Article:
Wasn't copper sheathing originally to keep out the Teredo ?
     
  7. michael pierzga
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    michael pierzga Senior Member

    Yah...copper protects the wood but it also has antifoul properties
     
  8. rwatson
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    rwatson Senior Member

    Pure copper doesn't deter barnacles - so how does it antifoul ?

    The OP said that his copper rudder was covered in stuff, antifoul hull - not.
     
  9. michael pierzga
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    michael pierzga Senior Member

    Dont know. I just observe that copper sheathed components like the inside surface of a rudder skeg seem to stay cleaner . When a wood fishing trawler gets hauled the copper strap that connects anodes is reasonably clean. I think that growth doesn't like copper and stays off it until a film has been deposited then they make home on the film.
     
  10. michael pierzga
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    michael pierzga Senior Member

  11. Jacques B.
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    Jacques B. Junior Member

    Thanks Guys,

    From this I deduct that just because copper is supposed to be antibacterial doesn't mean it's antibarnacle.

    Here's what my rudder cladding looks like after barely 3 months in the water, and with the barnacles scraped-off of course. It went from pretty and pink (literally) to vert-de-gris agogo...
     

    Attached Files:

  12. michael pierzga
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    michael pierzga Senior Member

    A mass of underwater copper creates a galvanic corrosion problem.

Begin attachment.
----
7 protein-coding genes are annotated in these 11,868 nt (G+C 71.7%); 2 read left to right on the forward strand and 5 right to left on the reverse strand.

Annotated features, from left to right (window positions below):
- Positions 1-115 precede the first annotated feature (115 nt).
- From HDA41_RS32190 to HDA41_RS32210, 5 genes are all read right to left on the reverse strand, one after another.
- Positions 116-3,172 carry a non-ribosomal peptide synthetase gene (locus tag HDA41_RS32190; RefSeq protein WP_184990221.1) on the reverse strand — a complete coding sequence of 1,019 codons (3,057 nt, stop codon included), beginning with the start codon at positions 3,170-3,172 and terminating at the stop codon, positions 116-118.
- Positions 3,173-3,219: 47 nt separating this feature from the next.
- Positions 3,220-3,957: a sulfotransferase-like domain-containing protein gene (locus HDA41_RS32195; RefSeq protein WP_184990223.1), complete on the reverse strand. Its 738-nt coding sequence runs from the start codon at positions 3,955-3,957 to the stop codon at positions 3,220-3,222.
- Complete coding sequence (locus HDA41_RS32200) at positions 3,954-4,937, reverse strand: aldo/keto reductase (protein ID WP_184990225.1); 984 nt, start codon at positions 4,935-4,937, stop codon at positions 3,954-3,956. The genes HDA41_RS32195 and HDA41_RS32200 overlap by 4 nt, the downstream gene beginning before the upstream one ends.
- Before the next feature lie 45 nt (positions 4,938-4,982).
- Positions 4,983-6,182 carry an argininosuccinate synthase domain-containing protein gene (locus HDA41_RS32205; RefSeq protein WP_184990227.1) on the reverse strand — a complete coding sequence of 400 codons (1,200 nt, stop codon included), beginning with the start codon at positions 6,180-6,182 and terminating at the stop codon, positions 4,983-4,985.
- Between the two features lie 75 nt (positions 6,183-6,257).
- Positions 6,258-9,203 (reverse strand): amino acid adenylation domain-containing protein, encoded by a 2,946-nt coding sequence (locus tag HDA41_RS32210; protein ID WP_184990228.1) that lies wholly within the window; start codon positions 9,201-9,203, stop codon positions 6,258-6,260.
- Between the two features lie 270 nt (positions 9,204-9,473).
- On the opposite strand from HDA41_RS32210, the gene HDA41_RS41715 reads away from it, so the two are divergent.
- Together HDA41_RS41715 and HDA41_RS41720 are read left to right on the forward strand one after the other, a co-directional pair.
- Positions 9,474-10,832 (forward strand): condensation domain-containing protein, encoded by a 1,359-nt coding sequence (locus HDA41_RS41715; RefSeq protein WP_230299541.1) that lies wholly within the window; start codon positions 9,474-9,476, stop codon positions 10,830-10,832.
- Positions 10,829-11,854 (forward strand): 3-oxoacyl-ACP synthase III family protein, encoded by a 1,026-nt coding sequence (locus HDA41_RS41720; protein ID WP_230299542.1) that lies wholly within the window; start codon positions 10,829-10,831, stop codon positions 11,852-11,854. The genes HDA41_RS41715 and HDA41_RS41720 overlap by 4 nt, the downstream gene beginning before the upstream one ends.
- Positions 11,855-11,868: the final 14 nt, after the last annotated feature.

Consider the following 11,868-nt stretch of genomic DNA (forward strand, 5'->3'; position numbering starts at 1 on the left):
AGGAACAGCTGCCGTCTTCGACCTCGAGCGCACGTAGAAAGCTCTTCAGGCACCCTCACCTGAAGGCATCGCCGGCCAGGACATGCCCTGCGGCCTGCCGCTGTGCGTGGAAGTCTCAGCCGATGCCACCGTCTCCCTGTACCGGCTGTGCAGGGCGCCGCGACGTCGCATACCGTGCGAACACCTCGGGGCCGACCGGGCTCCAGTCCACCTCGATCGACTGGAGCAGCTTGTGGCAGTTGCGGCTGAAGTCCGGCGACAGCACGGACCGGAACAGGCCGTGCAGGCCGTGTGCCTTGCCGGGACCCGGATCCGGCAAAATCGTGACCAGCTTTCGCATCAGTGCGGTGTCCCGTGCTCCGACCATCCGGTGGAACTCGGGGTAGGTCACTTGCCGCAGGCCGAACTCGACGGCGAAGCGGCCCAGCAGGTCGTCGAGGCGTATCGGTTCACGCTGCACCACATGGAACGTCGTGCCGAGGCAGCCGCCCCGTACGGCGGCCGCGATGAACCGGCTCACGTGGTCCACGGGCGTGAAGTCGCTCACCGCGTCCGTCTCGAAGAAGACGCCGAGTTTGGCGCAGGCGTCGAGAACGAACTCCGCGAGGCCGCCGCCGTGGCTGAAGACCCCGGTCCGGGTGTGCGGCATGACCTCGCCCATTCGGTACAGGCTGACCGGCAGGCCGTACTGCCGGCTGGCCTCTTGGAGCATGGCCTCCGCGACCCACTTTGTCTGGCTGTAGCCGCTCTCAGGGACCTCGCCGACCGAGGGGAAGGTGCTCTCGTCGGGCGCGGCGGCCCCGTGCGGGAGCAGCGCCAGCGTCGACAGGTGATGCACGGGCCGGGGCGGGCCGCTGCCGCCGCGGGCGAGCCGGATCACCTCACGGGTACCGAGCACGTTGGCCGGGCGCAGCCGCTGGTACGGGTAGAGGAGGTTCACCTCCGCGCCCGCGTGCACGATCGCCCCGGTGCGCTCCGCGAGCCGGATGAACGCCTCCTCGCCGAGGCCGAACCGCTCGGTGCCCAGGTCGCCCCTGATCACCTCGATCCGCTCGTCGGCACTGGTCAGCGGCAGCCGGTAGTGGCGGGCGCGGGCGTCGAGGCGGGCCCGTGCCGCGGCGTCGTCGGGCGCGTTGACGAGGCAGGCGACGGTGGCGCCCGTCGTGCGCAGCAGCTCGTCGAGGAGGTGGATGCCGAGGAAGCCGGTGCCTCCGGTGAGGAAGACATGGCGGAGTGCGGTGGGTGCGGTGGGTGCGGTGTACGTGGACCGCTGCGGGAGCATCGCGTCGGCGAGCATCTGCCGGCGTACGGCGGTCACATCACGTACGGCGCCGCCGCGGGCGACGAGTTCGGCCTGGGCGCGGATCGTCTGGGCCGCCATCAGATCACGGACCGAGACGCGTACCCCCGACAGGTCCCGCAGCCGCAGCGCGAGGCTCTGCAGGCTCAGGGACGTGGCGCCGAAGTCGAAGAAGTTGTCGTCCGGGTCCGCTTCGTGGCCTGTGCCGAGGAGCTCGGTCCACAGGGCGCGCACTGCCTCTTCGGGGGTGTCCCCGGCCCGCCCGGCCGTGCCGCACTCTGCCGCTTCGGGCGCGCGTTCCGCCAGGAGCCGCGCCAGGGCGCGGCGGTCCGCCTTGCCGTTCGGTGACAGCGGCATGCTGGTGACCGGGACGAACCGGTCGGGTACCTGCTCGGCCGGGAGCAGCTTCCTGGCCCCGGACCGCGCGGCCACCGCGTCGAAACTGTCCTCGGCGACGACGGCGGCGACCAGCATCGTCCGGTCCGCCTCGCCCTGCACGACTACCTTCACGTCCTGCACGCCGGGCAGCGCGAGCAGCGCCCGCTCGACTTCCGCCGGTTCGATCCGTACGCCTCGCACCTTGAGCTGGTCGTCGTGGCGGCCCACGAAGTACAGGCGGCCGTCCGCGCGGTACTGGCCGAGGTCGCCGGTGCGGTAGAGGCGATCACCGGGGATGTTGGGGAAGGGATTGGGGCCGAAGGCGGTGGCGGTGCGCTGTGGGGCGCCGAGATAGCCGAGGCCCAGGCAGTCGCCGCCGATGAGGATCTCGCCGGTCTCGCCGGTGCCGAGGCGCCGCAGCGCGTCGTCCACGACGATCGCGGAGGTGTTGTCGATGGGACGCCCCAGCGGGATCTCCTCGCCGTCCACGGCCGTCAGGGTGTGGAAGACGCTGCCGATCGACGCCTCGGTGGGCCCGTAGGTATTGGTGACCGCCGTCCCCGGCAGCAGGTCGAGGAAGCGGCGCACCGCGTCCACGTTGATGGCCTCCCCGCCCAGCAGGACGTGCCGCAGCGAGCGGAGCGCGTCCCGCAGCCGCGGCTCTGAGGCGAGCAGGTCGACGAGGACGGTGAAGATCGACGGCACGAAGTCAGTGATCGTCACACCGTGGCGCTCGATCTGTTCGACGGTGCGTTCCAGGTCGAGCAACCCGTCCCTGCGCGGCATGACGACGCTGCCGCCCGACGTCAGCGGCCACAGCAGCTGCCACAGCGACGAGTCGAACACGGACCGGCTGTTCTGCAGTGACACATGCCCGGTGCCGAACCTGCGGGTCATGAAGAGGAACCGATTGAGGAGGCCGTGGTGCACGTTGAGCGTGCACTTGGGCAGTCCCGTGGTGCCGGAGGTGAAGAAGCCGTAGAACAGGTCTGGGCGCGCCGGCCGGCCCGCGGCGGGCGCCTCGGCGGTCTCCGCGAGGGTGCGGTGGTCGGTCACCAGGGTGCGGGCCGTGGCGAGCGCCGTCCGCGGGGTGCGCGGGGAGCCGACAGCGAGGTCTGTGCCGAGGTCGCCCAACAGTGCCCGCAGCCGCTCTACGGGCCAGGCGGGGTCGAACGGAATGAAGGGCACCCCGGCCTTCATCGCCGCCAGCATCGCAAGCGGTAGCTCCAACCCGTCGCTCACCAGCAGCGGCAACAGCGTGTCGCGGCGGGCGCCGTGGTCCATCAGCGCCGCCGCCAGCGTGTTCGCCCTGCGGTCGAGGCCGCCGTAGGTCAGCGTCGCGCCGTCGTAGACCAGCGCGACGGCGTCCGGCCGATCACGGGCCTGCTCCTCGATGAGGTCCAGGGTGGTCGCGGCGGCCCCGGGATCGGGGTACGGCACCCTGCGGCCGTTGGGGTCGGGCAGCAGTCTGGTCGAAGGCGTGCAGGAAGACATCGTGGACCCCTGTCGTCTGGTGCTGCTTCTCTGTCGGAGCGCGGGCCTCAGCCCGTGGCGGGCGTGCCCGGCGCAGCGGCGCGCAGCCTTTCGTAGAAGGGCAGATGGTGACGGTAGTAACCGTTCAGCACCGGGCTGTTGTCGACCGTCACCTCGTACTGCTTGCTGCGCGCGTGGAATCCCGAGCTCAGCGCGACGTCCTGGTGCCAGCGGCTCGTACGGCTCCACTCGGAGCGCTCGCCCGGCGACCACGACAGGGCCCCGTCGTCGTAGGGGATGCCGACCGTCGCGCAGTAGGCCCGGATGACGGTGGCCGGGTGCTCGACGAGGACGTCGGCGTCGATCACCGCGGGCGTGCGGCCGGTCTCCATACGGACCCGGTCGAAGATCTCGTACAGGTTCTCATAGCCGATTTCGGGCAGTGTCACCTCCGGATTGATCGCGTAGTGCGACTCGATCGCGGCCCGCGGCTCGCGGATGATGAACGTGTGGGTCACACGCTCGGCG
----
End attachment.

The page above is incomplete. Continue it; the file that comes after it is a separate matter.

What did your anodes look like ?

    Is you copper connected to the ships earth or is it free standing ?

    Personally I would prime and paint the copper in the same way you paint a prop.

    And Remember..wood borers cant eat plastic... when they sink their teeth into plastic it gives them gas and all their friends abandon them

    Epoxy sheathed would be better than copper. ,
     
  13. Jacques B.
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    Jacques B. Junior Member

    There are 12 20-lb. rectangular anodes on the hull, and 2 little 4" dia. disc anodes on the rudder itself. The worst of the bunch is only missing about 5% of its original mass, but all of them were covered with a thin coat of white powder (zinc oxide?).

    The copper cladding is connected to the hull through the rudder hinges, so yes, I guess it's grounded.

    At this point, I'm going to try an epoxy primer + antifouling on the copper, and see what it looks like down the road. Hopefully, she won't be left sitting at dock for 3 straight months this time.

    Thanks again for your help!

    Jacques
     
  14. Markusik
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    Markusik Junior Member

    Sorry to bump old thread, but...

    The copper producers association, copper.org did extensive testing on antifouling properties of copper. I paraphrase their findings to say that copper works well provided it either spends some time at sufficient velocity to rub of some biofilm, and foremost it must be isolated from anodic protection.

    I've heard from CopperCoat users that when left stationary for some time, a gentle scraping is in order. Others report poor results, I suspect due to anodic protection.

    I'm curious to know how it works using outboards, without using sacrificial zincs.
     

  15. hoytedow
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    hoytedow Wood Butcher

    A properly maintained outboard will have sacrificial zincs in place.